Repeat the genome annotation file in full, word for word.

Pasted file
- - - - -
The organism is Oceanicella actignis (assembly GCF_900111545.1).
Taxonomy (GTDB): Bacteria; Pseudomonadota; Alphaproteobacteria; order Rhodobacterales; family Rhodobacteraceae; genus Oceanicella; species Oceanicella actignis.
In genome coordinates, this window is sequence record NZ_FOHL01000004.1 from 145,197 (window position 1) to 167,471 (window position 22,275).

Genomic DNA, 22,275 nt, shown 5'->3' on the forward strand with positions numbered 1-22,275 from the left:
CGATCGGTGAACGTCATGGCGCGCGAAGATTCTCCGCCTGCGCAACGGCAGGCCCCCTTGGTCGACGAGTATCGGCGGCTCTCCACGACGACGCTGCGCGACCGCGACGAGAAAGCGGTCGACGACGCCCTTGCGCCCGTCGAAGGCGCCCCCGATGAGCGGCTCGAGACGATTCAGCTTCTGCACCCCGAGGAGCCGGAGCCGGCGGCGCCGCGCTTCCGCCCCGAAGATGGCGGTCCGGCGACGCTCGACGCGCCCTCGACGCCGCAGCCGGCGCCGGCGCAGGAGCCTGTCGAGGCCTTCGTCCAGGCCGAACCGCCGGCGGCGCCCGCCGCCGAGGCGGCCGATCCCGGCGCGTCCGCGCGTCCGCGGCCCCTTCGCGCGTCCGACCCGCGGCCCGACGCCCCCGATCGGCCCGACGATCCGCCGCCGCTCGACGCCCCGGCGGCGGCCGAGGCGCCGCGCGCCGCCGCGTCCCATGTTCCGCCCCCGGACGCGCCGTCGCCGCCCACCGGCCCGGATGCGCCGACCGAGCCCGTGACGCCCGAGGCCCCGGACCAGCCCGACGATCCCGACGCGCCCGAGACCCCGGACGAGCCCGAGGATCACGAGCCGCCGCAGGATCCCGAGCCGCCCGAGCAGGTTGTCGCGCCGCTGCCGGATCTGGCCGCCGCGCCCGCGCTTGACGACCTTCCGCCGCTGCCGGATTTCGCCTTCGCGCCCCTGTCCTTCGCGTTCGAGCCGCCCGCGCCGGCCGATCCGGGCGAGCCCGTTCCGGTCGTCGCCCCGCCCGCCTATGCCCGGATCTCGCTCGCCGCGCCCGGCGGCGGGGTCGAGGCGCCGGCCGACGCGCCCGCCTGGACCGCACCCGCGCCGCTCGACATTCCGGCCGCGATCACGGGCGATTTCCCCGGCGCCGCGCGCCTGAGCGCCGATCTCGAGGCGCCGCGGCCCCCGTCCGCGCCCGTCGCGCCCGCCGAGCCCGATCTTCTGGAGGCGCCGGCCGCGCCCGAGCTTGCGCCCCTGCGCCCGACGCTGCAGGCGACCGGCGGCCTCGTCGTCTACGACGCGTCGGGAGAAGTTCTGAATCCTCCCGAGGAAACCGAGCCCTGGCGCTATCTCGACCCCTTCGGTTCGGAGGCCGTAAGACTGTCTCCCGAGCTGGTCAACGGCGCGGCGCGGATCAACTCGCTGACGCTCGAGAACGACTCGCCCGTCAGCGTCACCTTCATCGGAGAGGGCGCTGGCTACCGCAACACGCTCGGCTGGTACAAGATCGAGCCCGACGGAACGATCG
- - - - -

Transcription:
The organism is Oceanicella actignis (assembly GCF_900111545.1).
Taxonomy (GTDB): Bacteria; Pseudomonadota; Alphaproteobacteria; order Rhodobacterales; family Rhodobacteraceae; genus Oceanicella; species Oceanicella actignis.
In genome coordinates, this window is sequence record NZ_FOHL01000004.1 from 145,197 (window position 1) to 167,471 (window position 22,275).

Genomic DNA, 22,275 nt, shown 5'->3' on the forward strand with positions numbered 1-22,275 from the left:
CGATCGGTGAACGTCATGGCGCGCGAAGATTCTCCGCCTGCGCAACGGCAGGCCCCCTTGGTCGACGAGTATCGGCGGCTCTCCACGACGACGCTGCGCGACCGCGACGAGAAAGCGGTCGACGACGCCCTTGCGCCCGTCGAAGGCGCCCCCGATGAGCGGCTCGAGACGATTCAGCTTCTGCACCCCGAGGAGCCGGAGCCGGCGGCGCCGCGCTTCCGCCCCGAAGATGGCGGTCCGGCGACGCTCGACGCGCCCTCGACGCCGCAGCCGGCGCCGGCGCAGGAGCCTGTCGAGGCCTTCGTCCAGGCCGAACCGCCGGCGGCGCCCGCCGCCGAGGCGGCCGATCCCGGCGCGTCCGCGCGTCCGCGGCCCCTTCGCGCGTCCGACCCGCGGCCCGACGCCCCCGATCGGCCCGACGATCCGCCGCCGCTCGACGCCCCGGCGGCGGCCGAGGCGCCGCGCGCCGCCGCGTCCCATGTTCCGCCCCCGGACGCGCCGTCGCCGCCCACCGGCCCGGATGCGCCGACCGAGCCCGTGACGCCCGAGGCCCCGGACCAGCCCGACGATCCCGACGCGCCCGAGACCCCGGACGAGCCCGAGGATCACGAGCCGCCGCAGGATCCCGAGCCGCCCGAGCAGGTTGTCGCGCCGCTGCCGGATCTGGCCGCCGCGCCCGCGCTTGACGACCTTCCGCCGCTGCCGGATTTCGCCTTCGCGCCCCTGTCCTTCGCGTTCGAGCCGCCCGCGCCGGCCGATCCGGGCGAGCCCGTTCCGGTCGTCGCCCCGCCCGCCTATGCCCGGATCTCGCTCGCCGCGCCCGGCGGCGGGGTCGAGGCGCCGGCCGACGCGCCCGCCTGGACCGCACCCGCGCCGCTCGACATTCCGGCCGCGATCACGGGCGATTTCCCCGGCGCCGCGCGCCTGAGCGCCGATCTCGAGGCGCCGCGGCCCCCGTCCGCGCCCGTCGCGCCCGCCGAGCCCGATCTTCTGGAGGCGCCGGCCGCGCCCGAGCTTGCGCCCCTGCGCCCGACGCTGCAGGCGACCGGCGGCCTCGTCGTCTACGACGCGTCGGGAGAAGTTCTGAATCCTCCCGAGGAAACCGAGCCCTGGCGCTATCTCGACCCCTTCGGTTCGGAGGCCGTAAGACTGTCTCCCGAGCTGGTCAACGGCGCGGCGCGGATCAACTCGCTGACGCTCGAGAACGACTCGCCCGTCAGCGTCACCTTCATCGGAGAGGGCGCTGGCTACCGCAACACGCTCGGCTGGTACAAGATCGAGCCCGACGGAACGATCG